What is it you want to accomplish here, and who are the people who have accomplished this already? Go seek them out and connect with them. Seeing living proof that your goals are very well achievable if you take action is one of the best triggers for action.

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    9. Re-Clarify Your Goals

    If you have been procrastinating for an extended period of time, it might reflect a misalignment between what you want and what you are currently doing. Often times, we outgrow our goals as we discover more about ourselves, but we don’t change our goals to reflect that.

    Get away from your work (a short vacation will be good, else just a weekend break or staycation will do too) and take some time to regroup yourself. What exactly do you want to achieve? What should you do to get there? What are the steps to take? Does your current work align with that? If not, what can you do about it?

    10. Stop Over-Complicating Things

    Are you waiting for a perfect time to do this? That maybe now is not the best time because of X, Y, Z reasons? Ditch that thought because there’s never a perfect time. If you keep waiting for one, you are never going to accomplish anything.

    Perfectionism is one of the biggest reasons for procrastination. Read more about why perfectionist tendencies can be a bane than a boon: Why Being A Perfectionist May Not Be So Perfect.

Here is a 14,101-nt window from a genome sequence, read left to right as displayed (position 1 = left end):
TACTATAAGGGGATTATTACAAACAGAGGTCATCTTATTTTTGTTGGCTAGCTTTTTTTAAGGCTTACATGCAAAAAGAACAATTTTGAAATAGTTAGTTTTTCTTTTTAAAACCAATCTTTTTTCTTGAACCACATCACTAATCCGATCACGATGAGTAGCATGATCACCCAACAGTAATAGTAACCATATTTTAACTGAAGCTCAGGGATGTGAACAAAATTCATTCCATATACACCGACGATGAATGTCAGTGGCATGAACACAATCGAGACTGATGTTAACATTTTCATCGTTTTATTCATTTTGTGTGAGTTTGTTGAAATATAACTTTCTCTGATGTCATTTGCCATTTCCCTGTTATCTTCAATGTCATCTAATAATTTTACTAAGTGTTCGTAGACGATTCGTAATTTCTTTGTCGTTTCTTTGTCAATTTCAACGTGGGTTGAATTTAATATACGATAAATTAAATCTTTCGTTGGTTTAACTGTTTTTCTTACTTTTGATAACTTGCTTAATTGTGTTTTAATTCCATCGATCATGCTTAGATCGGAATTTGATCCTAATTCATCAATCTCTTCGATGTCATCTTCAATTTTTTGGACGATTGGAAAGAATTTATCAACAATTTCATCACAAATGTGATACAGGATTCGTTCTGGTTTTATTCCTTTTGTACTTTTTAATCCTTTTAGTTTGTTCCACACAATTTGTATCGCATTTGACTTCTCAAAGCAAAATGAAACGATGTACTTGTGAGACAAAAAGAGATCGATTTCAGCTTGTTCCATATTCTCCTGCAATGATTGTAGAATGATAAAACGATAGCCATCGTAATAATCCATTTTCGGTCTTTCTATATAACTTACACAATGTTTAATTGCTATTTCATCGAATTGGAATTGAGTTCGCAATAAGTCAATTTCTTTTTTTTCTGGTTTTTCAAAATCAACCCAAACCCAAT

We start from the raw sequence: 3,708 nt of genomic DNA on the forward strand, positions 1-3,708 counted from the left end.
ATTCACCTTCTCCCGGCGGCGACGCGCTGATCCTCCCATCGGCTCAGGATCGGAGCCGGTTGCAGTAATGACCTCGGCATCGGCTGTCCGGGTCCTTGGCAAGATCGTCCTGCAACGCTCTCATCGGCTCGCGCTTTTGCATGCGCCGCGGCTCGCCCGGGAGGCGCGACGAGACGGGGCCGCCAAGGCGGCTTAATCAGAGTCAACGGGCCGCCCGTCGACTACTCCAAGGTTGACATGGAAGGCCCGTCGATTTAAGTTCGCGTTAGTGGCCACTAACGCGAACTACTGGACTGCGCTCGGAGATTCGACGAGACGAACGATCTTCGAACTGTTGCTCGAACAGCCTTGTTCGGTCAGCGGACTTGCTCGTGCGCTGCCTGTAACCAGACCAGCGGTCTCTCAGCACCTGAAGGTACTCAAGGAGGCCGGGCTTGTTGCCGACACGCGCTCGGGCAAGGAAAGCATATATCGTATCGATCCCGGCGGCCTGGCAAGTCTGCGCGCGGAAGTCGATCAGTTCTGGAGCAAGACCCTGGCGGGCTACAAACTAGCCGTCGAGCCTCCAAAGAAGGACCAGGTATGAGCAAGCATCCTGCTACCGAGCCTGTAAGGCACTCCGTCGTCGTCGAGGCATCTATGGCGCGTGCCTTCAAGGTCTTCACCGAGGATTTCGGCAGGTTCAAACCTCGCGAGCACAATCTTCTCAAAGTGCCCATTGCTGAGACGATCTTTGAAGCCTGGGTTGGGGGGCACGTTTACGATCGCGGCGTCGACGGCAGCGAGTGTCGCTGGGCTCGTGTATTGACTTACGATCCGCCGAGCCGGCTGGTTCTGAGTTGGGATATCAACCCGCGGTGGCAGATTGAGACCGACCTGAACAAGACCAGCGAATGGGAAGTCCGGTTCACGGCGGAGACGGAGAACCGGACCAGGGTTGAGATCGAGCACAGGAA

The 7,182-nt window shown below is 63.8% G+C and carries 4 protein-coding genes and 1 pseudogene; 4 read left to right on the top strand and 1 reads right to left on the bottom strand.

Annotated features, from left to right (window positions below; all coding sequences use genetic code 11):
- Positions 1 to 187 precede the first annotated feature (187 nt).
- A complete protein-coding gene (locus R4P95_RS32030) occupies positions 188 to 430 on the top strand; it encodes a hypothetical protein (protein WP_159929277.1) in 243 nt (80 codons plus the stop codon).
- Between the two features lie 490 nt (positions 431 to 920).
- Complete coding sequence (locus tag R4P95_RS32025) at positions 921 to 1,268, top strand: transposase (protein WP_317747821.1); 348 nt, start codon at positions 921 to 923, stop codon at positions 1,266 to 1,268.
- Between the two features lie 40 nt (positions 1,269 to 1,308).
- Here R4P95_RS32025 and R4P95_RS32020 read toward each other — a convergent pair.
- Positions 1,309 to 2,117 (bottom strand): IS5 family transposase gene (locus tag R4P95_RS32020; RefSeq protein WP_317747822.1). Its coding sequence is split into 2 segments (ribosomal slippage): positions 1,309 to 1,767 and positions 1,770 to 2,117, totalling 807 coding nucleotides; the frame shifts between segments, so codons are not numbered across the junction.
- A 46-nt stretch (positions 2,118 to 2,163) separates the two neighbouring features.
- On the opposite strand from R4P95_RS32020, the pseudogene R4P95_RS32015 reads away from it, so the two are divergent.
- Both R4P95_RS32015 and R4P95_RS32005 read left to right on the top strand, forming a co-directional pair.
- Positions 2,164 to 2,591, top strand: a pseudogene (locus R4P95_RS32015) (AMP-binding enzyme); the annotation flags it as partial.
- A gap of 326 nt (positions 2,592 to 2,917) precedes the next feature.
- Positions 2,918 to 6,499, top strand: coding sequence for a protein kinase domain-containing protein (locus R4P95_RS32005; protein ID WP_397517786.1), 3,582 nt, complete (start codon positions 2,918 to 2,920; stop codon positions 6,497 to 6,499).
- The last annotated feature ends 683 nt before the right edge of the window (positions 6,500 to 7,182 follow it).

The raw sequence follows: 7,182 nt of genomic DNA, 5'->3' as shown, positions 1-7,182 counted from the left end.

11. Get a Grip and Just Do It

    At the end, it boils down to taking action. You can do all the strategizing, planning and hypothesizing, but if you don’t take action, nothing’s going to happen. Occasionally, I get readers and clients who keep complaining about their situations but they still refuse to take action at the end of the day.

    Reality check:

    I have never heard anyone procrastinate their way to success before and I doubt it’s going to change in the near future. Whatever it is you are procrastinating on, if you want to get it done, you need to get a grip on yourself and do it.

    Bonus: Think Like a Rhino

    More Tips for Procrastinators to Start Taking Action

    Featured photo credit: Malvestida Magazine via unsplash.com